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, 92 (5), 838-850

Monoclonal Gammopathy-Associated Peripheral Neuropathy: Diagnosis and Management


Monoclonal Gammopathy-Associated Peripheral Neuropathy: Diagnosis and Management

Hafsa M Chaudhry et al. Mayo Clin Proc.


Monoclonal gammopathies comprise a spectrum of clonal plasma cell disorders that include monoclonal gammopathy of undetermined significance, multiple myeloma, and Waldenström macroglobulinemia. In this review, we outline the epidemiology, etiology, classification, diagnosis, and treatment of monoclonal gammopathy-associated peripheral neuropathy. Monoclonal gammopathy of undetermined significance is relatively common in the general population, with a prevalence of 3% to 4% among individuals older than age 50 years. Therefore, the presence of M protein in a patient with neuropathy does not automatically indicate a causal relationship. Monoclonal gammopathy-associated peripheral neuropathy is often a difficult diagnosis with limited treatment options. Studies addressing the optimal approach to diagnosis and management of this entity are limited. In addition to a review of the literature, we present a diagnostic approach to patients with monoclonal gammopathy-associated peripheral neuropathy and discuss available data and options for treatment.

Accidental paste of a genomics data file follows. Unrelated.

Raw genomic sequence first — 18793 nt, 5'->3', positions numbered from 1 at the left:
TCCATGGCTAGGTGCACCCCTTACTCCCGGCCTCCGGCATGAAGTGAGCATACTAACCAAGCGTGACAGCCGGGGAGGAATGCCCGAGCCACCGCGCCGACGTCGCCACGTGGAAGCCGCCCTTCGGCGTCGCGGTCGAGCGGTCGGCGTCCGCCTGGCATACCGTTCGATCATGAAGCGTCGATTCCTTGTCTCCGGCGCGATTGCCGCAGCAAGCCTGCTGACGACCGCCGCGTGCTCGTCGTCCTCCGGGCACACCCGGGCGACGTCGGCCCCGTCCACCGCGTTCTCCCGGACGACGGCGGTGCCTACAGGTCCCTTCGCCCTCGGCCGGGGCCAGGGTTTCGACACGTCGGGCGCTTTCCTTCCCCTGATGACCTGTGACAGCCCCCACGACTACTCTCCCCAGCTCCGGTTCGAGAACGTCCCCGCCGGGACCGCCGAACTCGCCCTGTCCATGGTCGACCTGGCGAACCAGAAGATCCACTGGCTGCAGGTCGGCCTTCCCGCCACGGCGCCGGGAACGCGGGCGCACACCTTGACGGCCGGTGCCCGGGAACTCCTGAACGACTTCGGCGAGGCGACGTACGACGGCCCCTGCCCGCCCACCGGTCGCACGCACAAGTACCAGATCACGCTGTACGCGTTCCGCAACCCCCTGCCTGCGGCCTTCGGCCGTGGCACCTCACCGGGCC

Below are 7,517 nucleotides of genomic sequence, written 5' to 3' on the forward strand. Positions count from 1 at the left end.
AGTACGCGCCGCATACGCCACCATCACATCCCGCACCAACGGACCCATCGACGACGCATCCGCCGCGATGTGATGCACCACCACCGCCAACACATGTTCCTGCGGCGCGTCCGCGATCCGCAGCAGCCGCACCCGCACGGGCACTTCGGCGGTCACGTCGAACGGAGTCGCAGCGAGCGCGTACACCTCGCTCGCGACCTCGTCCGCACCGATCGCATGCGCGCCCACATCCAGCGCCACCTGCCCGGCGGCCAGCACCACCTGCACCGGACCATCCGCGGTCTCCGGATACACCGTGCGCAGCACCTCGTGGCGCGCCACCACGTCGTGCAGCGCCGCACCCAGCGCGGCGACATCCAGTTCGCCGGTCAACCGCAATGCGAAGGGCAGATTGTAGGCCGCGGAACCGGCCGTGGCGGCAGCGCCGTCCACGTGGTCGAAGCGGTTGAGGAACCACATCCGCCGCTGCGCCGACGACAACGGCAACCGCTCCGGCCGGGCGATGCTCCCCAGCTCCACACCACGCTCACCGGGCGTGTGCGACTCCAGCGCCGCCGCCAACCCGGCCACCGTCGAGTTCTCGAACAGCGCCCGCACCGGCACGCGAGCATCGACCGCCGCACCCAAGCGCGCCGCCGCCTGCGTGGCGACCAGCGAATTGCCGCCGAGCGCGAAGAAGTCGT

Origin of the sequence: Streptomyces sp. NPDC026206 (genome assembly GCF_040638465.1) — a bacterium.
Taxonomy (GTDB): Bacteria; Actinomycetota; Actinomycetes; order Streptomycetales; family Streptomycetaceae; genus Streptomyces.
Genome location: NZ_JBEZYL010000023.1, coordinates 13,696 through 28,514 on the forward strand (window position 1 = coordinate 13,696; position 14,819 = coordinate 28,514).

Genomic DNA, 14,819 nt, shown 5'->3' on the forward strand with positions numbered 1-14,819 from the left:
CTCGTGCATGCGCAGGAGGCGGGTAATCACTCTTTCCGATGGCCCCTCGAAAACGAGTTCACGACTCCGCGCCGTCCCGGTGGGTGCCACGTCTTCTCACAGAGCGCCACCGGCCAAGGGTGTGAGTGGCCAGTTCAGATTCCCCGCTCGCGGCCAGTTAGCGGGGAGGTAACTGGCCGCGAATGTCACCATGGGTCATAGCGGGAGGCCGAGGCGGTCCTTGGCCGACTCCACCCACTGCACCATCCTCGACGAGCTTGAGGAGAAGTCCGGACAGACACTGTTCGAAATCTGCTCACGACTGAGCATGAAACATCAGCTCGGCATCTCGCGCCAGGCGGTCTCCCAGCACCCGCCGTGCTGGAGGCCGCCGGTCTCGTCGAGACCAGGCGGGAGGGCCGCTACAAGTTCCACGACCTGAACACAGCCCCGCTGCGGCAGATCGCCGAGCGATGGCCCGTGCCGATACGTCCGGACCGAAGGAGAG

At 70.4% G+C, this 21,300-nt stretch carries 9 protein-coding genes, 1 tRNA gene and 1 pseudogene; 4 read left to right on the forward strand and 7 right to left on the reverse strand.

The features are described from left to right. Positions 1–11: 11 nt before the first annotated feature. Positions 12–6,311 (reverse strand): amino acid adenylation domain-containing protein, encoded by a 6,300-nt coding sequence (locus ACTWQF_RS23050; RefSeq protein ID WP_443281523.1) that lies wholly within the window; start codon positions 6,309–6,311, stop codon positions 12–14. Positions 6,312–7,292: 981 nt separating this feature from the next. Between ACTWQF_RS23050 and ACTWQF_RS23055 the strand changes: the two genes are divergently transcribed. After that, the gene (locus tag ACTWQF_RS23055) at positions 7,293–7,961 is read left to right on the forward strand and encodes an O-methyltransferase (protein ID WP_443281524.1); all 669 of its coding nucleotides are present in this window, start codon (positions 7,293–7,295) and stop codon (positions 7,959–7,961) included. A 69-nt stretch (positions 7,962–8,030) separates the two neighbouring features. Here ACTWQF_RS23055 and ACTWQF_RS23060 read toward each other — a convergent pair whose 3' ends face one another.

Conflict of interest statement

Disclosure of Conflicts of Interest

The authors declare no conflict of interest.


Figure 1
Figure 1
Approach to Evaluation of a Patient with a Monoclonal Protein identified in conjunction with Peripheral Neuropathy *Based on history, physical examination, and if appropriate, laboratory and radiographic testing †This group includes patients with multiple myeloma who have concurrent peripheral neuropathy. These patients need therapy to eradicate the neoplastic clone due to the nature of the malignancy in contrast to patients with monoclonal gammopathy of undetermined significance in whom establishing a causal relationship between neuropathy and the monoclonal protein is critical for therapeutic purposes. POEMS, polyneuropathy, osteosclerotic myeloma, endocrinopathy, monoclonal protein, skin changes.
Figure 2
Figure 2
Approach to Management of Monoclonal Gammopathy Associated Peripheral Neuropathy *High probability of monoclonal gammopathy associated peripheral neuropathy after excluding other causes of peripheral neuropathy, POEMS syndrome, and AL amyloid neuropathy. Neuropathy considered severe and/or progressive enough to warrant intervention †Unlikely that M protein is causally related to neuropathy; most associations are likely coincidental. DADS, distal, acquired, demyelinating, symmetric neuropathy; IVIG, intravenous immune globulin; CIDP, chronic inflammatory demyelinating polyneuropathy

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